When is a strength a weakness?


How do you turn a strength bad?… easy, you overuse it.  If you have the ability to translate the feeling of anger into a calm rational response, that will serve you well in most situations – until that response is perceived as not caring, or ambivalence.  The ability to always have a clear, strong opinion can be seen as an important leadership skill, until it becomes or is perceived as being singled minded, unthinking selfishness.  And that competitive streak can help you succeed – until winning at all costs spends farness, dignity, or character.

If an ability is under-used, or simply not seen we often call it a weakness – oh, they’re no good at…  We should say the same of a strength that is overused.

In mathematics there is a ratio called the golden ratio, sometimes described as the golden mean.  We use it in visual layout/design and architecture to produce something that is pleasing to look at.  It appears in music, geometry and nature (such as the nautilus shell above).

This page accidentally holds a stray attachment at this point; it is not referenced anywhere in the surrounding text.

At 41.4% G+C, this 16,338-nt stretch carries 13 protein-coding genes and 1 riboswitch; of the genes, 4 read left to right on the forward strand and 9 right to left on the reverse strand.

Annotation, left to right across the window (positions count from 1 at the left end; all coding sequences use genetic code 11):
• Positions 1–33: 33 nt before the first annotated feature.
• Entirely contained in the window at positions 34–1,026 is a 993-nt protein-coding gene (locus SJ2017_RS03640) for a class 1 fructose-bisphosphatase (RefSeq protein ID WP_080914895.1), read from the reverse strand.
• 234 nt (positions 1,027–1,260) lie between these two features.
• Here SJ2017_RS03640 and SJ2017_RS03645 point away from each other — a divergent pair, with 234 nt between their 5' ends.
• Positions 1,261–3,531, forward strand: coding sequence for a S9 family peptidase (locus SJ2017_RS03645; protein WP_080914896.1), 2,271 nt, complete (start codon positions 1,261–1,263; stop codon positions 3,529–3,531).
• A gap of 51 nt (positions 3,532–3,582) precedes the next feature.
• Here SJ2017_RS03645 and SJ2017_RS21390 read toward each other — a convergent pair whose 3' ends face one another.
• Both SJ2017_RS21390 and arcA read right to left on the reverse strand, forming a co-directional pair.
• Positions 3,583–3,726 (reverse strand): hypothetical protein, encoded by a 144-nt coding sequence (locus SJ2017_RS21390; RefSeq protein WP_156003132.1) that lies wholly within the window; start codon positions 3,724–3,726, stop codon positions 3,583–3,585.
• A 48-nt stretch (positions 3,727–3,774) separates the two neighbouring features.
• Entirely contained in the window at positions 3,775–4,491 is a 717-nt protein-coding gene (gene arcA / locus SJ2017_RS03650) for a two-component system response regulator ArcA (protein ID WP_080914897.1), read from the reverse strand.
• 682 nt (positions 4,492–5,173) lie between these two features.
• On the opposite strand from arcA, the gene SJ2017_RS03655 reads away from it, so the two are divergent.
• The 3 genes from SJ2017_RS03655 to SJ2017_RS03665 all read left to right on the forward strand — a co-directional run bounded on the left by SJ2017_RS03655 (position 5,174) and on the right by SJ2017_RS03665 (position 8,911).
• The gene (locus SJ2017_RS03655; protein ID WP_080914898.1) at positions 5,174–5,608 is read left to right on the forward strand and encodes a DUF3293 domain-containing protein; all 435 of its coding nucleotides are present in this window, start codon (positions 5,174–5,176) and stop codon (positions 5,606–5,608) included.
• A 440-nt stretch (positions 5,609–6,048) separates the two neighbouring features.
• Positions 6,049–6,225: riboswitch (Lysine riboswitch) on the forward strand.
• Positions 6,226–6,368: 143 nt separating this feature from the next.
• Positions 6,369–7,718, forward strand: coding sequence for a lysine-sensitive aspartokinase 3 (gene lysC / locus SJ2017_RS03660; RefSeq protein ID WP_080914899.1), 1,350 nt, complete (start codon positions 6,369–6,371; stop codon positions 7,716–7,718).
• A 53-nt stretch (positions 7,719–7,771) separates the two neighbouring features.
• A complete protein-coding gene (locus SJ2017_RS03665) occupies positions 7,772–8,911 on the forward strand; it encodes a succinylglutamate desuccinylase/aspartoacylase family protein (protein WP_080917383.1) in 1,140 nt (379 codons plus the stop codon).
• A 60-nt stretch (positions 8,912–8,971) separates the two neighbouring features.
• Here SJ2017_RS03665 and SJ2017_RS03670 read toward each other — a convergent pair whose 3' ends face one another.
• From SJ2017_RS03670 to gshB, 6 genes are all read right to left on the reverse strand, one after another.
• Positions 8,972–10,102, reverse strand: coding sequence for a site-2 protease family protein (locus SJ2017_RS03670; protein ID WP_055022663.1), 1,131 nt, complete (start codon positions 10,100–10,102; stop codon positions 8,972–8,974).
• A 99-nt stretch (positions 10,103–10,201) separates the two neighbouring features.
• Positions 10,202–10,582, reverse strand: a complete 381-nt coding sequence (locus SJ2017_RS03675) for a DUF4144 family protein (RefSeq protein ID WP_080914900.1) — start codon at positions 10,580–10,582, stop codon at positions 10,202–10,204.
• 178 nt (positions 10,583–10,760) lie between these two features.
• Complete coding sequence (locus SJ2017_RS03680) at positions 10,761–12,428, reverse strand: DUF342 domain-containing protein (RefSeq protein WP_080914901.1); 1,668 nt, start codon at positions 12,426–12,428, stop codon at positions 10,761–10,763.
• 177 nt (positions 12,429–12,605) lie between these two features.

Aristotle used the golden mean to describe the desirable middle ground between two extremes – the Wikipedia author uses the example of courage as a virtue, which if taken to excess would be recklessness, and if missing would be cowardice.

In my view, a strength is an ability or trait used wisely.  This brings a new perspective to ‘working on your strengths.’  It’s not simply about building strengths, but knowing when and how to use them, becoming adept at hitting the golden mean.  Thank you Aristotle.


Reach Remarkable Strengths Triad